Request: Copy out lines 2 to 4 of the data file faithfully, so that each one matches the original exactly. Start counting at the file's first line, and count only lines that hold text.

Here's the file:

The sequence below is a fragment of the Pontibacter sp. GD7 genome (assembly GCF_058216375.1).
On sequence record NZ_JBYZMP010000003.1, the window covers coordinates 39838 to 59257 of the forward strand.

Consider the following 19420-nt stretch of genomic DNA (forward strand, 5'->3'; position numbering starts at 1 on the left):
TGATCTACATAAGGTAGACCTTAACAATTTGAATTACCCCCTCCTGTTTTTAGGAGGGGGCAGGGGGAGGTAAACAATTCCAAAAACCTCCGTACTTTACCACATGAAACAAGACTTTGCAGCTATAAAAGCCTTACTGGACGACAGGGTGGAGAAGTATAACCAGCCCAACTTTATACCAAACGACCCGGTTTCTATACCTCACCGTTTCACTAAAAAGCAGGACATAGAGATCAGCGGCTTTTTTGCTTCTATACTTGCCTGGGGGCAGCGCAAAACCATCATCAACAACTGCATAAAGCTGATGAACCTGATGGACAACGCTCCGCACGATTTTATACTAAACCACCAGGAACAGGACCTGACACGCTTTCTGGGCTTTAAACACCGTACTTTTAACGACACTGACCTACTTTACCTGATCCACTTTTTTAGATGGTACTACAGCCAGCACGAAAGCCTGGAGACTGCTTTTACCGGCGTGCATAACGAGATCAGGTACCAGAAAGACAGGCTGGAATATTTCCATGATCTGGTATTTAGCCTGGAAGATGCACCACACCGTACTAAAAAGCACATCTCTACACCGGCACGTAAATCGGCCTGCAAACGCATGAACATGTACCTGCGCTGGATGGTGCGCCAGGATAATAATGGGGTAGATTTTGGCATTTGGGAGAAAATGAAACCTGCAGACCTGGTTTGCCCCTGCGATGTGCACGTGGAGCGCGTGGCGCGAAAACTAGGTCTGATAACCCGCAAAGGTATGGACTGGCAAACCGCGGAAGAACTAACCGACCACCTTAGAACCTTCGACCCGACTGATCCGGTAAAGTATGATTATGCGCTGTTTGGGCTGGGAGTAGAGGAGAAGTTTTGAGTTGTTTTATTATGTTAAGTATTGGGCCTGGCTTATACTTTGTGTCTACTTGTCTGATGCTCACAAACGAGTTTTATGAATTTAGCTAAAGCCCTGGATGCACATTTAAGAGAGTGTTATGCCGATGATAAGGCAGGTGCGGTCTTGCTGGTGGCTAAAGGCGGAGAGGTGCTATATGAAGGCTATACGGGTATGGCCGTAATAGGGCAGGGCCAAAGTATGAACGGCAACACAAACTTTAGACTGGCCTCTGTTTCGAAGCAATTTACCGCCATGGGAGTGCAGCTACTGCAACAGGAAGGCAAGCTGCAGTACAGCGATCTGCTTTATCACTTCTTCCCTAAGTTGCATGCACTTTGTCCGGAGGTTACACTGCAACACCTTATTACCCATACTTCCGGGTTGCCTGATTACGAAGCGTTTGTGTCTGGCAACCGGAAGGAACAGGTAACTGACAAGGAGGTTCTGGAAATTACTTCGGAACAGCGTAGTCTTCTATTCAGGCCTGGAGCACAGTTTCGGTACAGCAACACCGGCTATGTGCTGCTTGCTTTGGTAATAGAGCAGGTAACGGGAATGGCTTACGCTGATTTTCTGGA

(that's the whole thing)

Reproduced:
On sequence record NZ_JBYZMP010000003.1, the window covers coordinates 39838 to 59257 of the forward strand.

Consider the following 19420-nt stretch of genomic DNA (forward strand, 5'->3'; position numbering starts at 1 on the left):
TGATCTACATAAGGTAGACCTTAACAATTTGAATTACCCCCTCCTGTTTTTAGGAGGGGGCAGGGGGAGGTAAACAATTCCAAAAACCTCCGTACTTTACCACATGAAACAAGACTTTGCAGCTATAAAAGCCTTACTGGACGACAGGGTGGAGAAGTATAACCAGCCCAACTTTATACCAAACGACCCGGTTTCTATACCTCACCGTTTCACTAAAAAGCAGGACATAGAGATCAGCGGCTTTTTTGCTTCTATACTTGCCTGGGGGCAGCGCAAAACCATCATCAACAACTGCATAAAGCTGATGAACCTGATGGACAACGCTCCGCACGATTTTATACTAAACCACCAGGAACAGGACCTGACACGCTTTCTGGGCTTTAAACACCGTACTTTTAACGACACTGACCTACTTTACCTGATCCACTTTTTTAGATGGTACTACAGCCAGCACGAAAGCCTGGAGACTGCTTTTACCGGCGTGCATAACGAGATCAGGTACCAGAAAGACAGGCTGGAATATTTCCATGATCTGGTATTTAGCCTGGAAGATGCACCACACCGTACTAAAAAGCACATCTCTACACCGGCACGTAAATCGGCCTGCAAACGCATGAACATGTACCTGCGCTGGATGGTGCGCCAGGATAATAATGGGGTAGATTTTGGCATTTGGGAGAAAATGAAACCTGCAGACCTGGTTTGCCCCTGCGATGTGCACGTGGAGCGCGTGGCGCGAAAACTAGGTCTGATAACCCGCAAAGGTATGGACTGGCAAACCGCGGAAGAACTAACCGACCACCTTAGAACCTTCGACCCGACTGATCCGGTAAAGTATGATTATGCGCTGTTTGGGCTGGGAGTAGAGGAGAAGTTTTGAGTTGTTTTATTATGTTAAGTATTGGGCCTGGCTTATACTTTGTGTCTACTTGTCTGATGCTCACAAACGAGTTTTATGAATTTAGCTAAAGCCCTGGATGCACATTTAAGAGAGTGTTATGCCGATGATAAGGCAGGTGCGGTCTTGCTGGTGGCTAAAGGCGGAGAGGTGCTATATGAAGGCTATACGGGTATGGCCGTAATAGGGCAGGGCCAAAGTATGAACGGCAACACAAACTTTAGACTGGCCTCTGTTTCGAAGCAATTTACCGCCATGGGAGTGCAGCTACTGCAACAGGAAGGCAAGCTGCAGTACAGCGATCTGCTTTATCACTTCTTCCCTAAGTTGCATGCACTTTGTCCGGAGGTTACACTGCAACACCTTATTACCCATACTTCCGGGTTGCCTGATTACGAAGCGTTTGTGTCTGGCAACCGGAAGGAACAGGTAACTGACAAGGAGGTTCTGGAAATTACTTCGGAACAGCGTAGTCTTCTATTCAGGCCTGGAGCACAGTTTCGGTACAGCAACACCGGCTATGTGCTGCTTGCTTTGGTAATAGAGCAGGTAACGGGAATGGCTTACGCTGATTTTCTGGA